Online shopping is more than a hobby for those who get a thrill out of traversing the biggest mall in the world: the internet. It’s also a sport.
How else to explain Monica Corcoran Harel’s reaction to the news that there’s a flash sale at one of her favorite online stores? “I get very, very excited and incredibly competitive,” she says, hitting refresh over and over to land the best deal. If a family member happens to enter the room while she’s hovered over her computer, “I’m like, ‘flash sale! I have a flash sale!’” In other words: do not disturb.
Corcoran Harel, 53, who lives in the Los Angeles area and runs Pretty Ripe, a lifestyle newsletter for women over 40, has been shopping online for years. She relishes the ability to visit dozens of shops at once, comparing prices before clicking “buy now,” and the promise of quick delivery, all without stepping out of her house. Online shopping is “beyond intoxicating,” she says. “I’m probably partially responsible for the downfall of brick-and-mortar stores.”
But what exactly makes these orders feel so good? Experts explain the psychology behind online shopping—along with tips on how to show restraint if your virtual cart is overflowing.
Online shopping increased during the pandemic
Online shopping transformed from novelty to normality years ago: Amazon launched nearly three decades ago, in 1995, as an online bookseller, and now reports that customers buy around 7,400 products per minute from its U.S. sellers. But the pandemic shifted consumer habits in a way that favored buying even basic necessities like toilet paper online. According to the Annual Retail Trade Survey, e-commerce sales increased by $244 billion—or 43%—in 2020, jumping from $571 billion in 2019 to $815 billion in 2020.
That surge was at least partially driven by a desire to avoid indoor venues. But experts say it could also have to do with self-soothing behaviors. Research has long suggested that retail therapy can actually be therapeutic. A study published in the Journal of Consumer Psychology in 2014, for example, indicates that making purchases helps people feel instantly happier—and also fights lingering sadness. One reason, the study authors speculate, is that making purchase decisions confers a sense of personal control and autonomy.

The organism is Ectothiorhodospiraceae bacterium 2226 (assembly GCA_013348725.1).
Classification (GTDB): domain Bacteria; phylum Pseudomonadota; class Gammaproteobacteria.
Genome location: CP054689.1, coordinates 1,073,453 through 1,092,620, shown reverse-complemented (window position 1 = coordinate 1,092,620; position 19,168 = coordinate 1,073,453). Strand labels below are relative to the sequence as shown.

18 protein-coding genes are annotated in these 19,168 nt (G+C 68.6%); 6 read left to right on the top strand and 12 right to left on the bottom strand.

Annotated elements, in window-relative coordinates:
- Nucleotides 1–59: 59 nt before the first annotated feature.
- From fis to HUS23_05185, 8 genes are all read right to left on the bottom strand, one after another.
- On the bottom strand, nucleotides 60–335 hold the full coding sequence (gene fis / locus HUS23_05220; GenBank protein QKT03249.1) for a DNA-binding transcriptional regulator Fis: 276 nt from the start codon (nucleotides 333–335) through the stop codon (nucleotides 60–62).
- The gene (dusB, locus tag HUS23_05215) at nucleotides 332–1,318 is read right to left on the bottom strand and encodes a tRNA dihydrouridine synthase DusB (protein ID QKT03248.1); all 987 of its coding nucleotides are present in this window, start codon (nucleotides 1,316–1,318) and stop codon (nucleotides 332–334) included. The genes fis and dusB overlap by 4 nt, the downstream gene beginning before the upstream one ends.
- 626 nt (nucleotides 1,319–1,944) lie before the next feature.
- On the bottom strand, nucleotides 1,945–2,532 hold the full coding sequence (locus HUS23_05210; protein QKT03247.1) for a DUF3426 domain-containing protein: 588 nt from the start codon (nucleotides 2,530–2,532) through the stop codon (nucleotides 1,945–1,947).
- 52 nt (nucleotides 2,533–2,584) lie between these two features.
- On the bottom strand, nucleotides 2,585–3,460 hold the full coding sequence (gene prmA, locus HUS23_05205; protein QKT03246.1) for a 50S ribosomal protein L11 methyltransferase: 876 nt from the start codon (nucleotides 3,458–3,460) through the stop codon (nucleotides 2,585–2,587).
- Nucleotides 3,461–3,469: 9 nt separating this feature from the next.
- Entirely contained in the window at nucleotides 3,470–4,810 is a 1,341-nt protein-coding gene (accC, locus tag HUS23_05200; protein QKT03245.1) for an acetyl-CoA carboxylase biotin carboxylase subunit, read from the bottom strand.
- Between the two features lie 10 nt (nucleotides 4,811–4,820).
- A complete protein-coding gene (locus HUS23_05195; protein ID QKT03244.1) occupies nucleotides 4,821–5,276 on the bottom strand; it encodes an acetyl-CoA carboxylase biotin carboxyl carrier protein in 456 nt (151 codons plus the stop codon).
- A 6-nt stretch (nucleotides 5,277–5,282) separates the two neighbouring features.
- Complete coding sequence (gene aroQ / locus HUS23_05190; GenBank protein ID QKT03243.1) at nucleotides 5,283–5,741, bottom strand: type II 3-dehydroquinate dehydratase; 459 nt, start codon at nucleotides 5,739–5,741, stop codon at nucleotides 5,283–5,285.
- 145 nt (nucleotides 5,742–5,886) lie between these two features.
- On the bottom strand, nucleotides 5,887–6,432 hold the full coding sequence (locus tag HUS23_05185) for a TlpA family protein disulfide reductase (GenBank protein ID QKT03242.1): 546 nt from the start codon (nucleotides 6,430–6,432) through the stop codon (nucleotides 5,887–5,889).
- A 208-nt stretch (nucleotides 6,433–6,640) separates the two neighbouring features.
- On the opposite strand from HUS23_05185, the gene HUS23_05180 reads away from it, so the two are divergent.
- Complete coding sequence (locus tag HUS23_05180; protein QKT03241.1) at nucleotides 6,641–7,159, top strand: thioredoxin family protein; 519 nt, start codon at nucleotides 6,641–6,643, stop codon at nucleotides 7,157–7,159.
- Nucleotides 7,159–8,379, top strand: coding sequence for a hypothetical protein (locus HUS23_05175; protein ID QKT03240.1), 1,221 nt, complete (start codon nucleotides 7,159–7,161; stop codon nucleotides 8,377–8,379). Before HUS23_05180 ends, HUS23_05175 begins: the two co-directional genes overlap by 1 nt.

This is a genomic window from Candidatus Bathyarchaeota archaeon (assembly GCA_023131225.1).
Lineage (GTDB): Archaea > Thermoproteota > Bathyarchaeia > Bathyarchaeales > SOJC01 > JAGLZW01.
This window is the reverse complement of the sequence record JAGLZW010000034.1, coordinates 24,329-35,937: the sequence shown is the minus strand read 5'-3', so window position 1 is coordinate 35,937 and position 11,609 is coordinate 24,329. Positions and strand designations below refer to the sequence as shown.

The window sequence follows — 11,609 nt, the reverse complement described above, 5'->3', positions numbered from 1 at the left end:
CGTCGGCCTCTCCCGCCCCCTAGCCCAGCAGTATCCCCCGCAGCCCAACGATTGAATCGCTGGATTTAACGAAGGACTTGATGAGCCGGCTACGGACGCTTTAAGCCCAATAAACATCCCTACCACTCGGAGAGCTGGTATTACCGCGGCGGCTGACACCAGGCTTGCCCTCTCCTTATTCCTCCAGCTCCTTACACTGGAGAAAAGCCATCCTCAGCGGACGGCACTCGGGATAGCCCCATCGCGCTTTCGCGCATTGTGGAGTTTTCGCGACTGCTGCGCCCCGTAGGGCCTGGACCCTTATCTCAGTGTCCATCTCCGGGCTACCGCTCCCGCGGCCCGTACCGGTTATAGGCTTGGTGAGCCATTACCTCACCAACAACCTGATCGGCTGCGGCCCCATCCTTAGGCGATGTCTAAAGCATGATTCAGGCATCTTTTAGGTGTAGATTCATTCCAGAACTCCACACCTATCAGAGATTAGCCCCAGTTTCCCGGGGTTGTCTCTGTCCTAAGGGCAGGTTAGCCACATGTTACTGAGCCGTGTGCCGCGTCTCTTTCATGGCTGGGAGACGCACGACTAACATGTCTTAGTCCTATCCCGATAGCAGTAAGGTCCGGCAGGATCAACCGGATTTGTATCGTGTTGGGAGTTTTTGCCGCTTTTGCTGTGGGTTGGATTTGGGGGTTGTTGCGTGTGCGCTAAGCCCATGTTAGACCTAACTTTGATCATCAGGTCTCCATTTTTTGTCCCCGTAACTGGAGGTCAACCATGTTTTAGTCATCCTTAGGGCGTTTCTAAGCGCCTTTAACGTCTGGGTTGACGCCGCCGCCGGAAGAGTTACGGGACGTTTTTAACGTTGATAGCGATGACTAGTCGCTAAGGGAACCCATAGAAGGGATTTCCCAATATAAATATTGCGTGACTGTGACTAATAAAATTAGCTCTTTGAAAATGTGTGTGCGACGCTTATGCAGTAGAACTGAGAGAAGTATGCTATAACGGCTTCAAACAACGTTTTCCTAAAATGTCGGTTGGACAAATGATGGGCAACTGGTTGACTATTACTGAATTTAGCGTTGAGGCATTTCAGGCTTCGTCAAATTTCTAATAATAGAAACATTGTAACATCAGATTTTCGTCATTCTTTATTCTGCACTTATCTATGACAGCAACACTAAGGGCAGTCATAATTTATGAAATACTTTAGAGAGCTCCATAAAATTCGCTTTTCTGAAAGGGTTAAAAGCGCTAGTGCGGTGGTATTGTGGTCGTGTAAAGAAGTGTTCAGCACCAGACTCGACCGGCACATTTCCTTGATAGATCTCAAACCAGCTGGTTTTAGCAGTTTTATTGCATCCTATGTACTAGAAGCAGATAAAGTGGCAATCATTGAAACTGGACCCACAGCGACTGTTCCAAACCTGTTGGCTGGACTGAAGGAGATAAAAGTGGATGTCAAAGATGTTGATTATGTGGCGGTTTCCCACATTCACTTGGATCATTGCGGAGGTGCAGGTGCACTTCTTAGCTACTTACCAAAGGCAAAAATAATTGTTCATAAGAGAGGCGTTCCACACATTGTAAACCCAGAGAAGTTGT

Another study, published in Psychology & Marketing in 2011, found that going shopping leads to “lasting positive impacts on mood,” and is not associated with feelings of regret or guilt about spontaneous purchases.
Shopping is, in many ways, motivated by emotion, says Jorge Barraza, program director and assistant professor in the online master of science in applied psychology program at the University of Southern California. “When we’re sad, when we’re stressed, we’re more likely to engage in this kind of behavior,” he says. In some cases, he notes, the spark of joy a fancy new dress or gadget triggers might not last, especially if the buyer knows they’re mismanaging their money. “That boost in mood might be transitory, if you’re spending more than you can afford, but at least temporarily it does appear to restore a sense of control, and reduce any residual sadness that people might be experiencing.”
Why online shopping makes people so happy